3. 12,880 fps 12,880 fps 3. 12,880 fps 12,880 fps Row 3, Col B - MFR
Column A - Oload
Column B - FR
Row 1, Col A - MOL
Row 1, Col B - FRMOL
Row 3, Col B - MFR
Measurement units: Measurement units:
N-octet frames per second
N-octet frames per second
Issues: Issues:
See Also: See Also:
offered load (3.5.2) offered load (3.5.2)
forwarding rates (3.6.1) forwarding rates (3.6.1)
forwarding rate at maximum load (3.6.2) forwarding rate at maximum load (3.6.2)
3.7 Congestion control 3.7 Congestion control
This group of definitions applies to the behavior of a DUT/SUT when This group of definitions applies to the behavior of a DUT/SUT when
congestion or contention is present. congestion or contention is present.
3.7.1 Backpressure 3.7.1 Backpressure
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forwarding rate at maximum load (3.6.2) forwarding rate at maximum load (3.6.2)
3.7 Congestion control 3.7 Congestion control
This group of definitions applies to the behavior of a DUT/SUT when This group of definitions applies to the behavior of a DUT/SUT when
congestion or contention is present. congestion or contention is present.
3.7.1 Backpressure 3.7.1 Backpressure
Definition: Definition:
Any technique used by a DUT/SUT to attempt to avoid frame loss by
impeding external sources of traffic from transmitting frames to Any technique used by a DUT/SUT to attempt to avoid frame loss
congested interfaces. by impeding external sources of traffic from transmitting
frames to congested interfaces.
Discussion: Discussion:
Some switches send jam signals, for example preamble bits, back to
traffic sources when their transmit and/or receive buffers start to
overfill. Switches implementing full duplex Ethernet links may use IEEE
802.3x Flow Control for the same purpose. Such devices may incur no
frame loss when external sources attempt to offer traffic to congested
or overloaded interfaces.
It should be noted that jamming and other flow control methods may slow Some switches send jam signals, for example preamble bits, back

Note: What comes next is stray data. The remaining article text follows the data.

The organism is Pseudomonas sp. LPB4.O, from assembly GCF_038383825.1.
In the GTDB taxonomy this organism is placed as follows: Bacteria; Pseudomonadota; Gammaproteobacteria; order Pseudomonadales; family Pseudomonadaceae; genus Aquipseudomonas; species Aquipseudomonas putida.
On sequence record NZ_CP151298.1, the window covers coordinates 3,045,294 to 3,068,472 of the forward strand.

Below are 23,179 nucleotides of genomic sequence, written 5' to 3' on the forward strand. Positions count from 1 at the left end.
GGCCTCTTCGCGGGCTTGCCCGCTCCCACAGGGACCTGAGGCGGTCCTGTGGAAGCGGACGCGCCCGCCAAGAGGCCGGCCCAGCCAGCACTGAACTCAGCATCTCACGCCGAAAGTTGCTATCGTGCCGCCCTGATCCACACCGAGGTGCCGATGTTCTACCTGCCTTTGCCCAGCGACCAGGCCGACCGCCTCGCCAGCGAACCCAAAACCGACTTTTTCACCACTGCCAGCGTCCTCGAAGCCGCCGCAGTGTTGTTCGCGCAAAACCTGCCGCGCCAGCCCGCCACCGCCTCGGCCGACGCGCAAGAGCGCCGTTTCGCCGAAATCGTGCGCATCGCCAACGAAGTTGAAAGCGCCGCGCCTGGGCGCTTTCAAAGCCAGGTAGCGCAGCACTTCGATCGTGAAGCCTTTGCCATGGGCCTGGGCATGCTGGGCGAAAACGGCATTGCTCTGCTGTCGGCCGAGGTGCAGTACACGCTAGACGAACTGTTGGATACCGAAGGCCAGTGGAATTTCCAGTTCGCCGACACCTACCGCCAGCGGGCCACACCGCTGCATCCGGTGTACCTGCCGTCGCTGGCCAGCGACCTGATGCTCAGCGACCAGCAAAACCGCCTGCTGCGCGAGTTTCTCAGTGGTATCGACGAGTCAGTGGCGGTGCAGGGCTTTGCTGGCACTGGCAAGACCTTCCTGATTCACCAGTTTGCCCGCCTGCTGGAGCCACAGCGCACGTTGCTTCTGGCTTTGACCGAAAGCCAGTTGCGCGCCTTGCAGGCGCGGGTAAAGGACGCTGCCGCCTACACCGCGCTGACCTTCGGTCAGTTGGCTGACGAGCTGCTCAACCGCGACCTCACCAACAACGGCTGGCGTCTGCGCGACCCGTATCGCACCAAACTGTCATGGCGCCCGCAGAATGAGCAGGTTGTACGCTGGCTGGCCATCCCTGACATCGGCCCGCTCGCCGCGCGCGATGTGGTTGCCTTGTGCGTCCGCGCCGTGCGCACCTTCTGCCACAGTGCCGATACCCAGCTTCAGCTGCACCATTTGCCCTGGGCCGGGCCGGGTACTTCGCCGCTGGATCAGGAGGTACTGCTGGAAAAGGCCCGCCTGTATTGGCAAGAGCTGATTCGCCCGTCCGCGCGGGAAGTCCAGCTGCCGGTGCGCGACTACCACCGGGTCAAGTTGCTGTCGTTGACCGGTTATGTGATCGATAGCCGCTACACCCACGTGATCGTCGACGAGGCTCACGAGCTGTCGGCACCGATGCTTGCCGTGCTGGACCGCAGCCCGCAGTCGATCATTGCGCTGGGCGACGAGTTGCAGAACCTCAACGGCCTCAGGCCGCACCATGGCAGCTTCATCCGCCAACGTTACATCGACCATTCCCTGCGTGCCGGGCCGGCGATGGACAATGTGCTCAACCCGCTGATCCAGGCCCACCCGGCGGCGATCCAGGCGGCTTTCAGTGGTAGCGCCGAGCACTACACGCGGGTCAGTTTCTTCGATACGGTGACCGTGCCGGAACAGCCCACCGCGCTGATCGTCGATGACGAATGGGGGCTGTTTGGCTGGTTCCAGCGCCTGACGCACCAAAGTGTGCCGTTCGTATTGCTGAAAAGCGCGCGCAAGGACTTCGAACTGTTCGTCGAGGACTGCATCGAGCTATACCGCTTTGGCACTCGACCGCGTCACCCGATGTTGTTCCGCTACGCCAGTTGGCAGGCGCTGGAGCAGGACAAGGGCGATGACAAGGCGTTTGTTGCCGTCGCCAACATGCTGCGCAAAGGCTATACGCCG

all traffic transmitted to congested input interfaces including traffic to traffic sources when their transmit and/or receive buffers
intended for uncongested output interfaces. start to overfill. Switches implementing full duplex Ethernet
links may use IEEE 802.3x Flow Control for the same purpose.
Such devices may incur no frame loss when external sources
attempt to offer traffic to congested or overloaded interfaces.
It should be noted that jamming and other flow control methods
may slow all traffic transmitted to congested input interfaces
including traffic intended for uncongested output interfaces.
A DUT/SUT applying backpressure may exhibit no frame loss when
a tester attempts to overload one or more of its interfaces.
This should not be interpreted to suggest that the interfaces
of the DUT/SUT support forwarding rates above the maximum rate
allowed by the medium. In these cases overloading is only
apparent since through the application of backpressure the
DUT/SUT avoids overloading by reducing the rate at which the
tester can offer frames.
Measurement units: Measurement units:
frame loss on congested interface or interfaces
N--octet frames per second between the interface applying backpressure
and an uncongested destination interface
frame loss on congested interface or interfaces
N--octet frames per second between the interface applying
backpressure and an uncongested destination interface
Issues: Issues:
jamming not explicitly described in standards jamming not explicitly described in standards
See Also: See Also:
intended load (3.5.1)
offered load (3.5.2)
overloading (3.5.4)
forwarding rate (3.6.1)